We analysed whether the prognosis of a first acute coronary syndrome (ACS) in patients treated for type 2 diabetes has improved. We also compared the trends in patients with and without diabetes.
We used national registers to identify all patients with clinically known type 2 diabetes in Finland during the years 1988 to 2002 (n = 222,940). All first-ever ACS events (n = 43,412) among these patients were identified using the Hospital Discharge Register and the Causes of Death Register. From the National Cardiovascular Disease Register we identified all first ACS attacks (n = 191,403) among non-diabetic patients in the country. Finally, we calculated annual age-standardised case fatality rates for ACS for three time periods: prehospital, days 0 to 27 and days 28 to 364 after the first ACS.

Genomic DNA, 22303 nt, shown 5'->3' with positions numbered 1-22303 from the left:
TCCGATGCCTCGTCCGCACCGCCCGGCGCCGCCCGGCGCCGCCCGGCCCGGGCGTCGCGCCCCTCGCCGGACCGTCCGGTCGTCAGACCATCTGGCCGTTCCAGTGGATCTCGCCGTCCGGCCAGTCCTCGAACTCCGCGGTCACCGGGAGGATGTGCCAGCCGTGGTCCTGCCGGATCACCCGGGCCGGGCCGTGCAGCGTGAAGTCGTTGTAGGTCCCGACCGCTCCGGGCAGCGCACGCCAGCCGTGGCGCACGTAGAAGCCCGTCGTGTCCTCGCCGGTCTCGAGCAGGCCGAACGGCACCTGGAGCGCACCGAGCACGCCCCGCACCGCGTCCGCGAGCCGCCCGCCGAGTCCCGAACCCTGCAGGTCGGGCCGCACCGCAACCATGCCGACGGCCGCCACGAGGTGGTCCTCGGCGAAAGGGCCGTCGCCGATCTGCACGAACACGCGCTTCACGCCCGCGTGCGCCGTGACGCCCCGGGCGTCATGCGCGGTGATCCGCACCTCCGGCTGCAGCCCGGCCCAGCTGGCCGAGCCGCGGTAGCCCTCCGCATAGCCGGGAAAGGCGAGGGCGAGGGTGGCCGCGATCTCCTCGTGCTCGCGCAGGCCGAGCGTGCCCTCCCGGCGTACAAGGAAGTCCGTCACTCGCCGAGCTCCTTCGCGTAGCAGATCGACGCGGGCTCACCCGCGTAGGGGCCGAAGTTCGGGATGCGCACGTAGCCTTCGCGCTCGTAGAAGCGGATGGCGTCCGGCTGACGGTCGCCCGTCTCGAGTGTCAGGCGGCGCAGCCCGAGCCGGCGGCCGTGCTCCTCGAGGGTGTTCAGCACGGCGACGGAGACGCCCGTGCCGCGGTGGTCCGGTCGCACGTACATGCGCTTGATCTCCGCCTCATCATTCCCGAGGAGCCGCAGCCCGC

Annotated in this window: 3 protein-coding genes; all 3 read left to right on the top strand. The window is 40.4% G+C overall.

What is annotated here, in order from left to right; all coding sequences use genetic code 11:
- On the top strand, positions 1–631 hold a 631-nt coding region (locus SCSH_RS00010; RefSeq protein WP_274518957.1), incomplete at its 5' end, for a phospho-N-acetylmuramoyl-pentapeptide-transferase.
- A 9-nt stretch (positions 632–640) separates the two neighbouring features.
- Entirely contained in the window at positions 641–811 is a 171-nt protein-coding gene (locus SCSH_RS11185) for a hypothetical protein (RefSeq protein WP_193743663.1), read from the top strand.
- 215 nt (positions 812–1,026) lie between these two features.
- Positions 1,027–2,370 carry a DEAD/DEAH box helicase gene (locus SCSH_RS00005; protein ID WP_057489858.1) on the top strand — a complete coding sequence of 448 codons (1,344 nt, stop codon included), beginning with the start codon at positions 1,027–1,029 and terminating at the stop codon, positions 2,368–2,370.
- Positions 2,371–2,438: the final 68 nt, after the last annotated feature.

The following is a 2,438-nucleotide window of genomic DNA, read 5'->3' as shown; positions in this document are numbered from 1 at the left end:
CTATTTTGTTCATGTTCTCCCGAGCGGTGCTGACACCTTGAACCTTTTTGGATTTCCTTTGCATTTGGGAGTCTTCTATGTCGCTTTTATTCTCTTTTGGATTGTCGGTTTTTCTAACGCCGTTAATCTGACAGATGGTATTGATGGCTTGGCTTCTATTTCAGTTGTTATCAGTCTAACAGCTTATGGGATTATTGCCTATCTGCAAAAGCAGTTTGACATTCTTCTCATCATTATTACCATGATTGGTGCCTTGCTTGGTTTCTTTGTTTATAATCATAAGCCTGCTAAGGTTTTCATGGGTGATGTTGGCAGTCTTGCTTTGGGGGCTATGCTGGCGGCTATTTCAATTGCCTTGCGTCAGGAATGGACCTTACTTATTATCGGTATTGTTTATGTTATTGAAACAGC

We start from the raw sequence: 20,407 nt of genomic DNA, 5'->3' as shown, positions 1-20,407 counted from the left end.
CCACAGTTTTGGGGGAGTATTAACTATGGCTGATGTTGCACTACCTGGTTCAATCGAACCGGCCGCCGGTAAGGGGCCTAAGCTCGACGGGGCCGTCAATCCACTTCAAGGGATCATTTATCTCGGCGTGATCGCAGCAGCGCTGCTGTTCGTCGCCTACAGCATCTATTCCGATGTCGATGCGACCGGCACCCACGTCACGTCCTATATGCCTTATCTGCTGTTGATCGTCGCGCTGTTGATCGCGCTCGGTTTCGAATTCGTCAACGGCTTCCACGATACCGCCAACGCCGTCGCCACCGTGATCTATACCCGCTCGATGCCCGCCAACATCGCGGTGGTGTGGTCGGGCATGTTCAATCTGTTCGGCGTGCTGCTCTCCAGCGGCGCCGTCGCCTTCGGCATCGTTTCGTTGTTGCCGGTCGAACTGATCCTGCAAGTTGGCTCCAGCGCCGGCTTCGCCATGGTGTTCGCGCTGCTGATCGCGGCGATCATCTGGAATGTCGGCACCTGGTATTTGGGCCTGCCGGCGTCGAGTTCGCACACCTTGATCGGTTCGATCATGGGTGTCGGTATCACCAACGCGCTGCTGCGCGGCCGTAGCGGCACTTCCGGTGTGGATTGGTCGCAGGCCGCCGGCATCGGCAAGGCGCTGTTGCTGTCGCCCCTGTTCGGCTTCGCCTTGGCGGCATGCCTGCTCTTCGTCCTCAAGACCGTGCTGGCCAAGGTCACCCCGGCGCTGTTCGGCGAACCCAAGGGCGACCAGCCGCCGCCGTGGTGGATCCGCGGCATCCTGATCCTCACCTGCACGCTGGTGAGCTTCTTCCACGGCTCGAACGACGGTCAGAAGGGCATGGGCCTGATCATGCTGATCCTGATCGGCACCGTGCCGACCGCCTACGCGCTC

The case fatality rate of first ACS declined significantly in both sexes at all time points considered. The declining trends were not different between patients with type 2 diabetes and those without. Among men aged 35 to 74 years, 58.5% (95% CI 57.6-59.4%) with type 2 diabetes and 44.1% (95% CI 43.8-44.5%) without diabetes had died from cardiovascular causes 1 year after their first ACS. Among women of the same age, the corresponding figures were 54.2% (95% CI 53.0-55.4%) and 36.5% (95% CI 35.9-37.1%). Men generally had higher case fatality rates than women. However, except for prehospital deaths, diabetic women had the same or even higher case fatality rates than non-diabetic men.
The case fatality rates for first ACS show similar improving trends in patients with type 2 diabetes and in those without. However, case fatality rates have remained higher in patients with type 2 diabetes.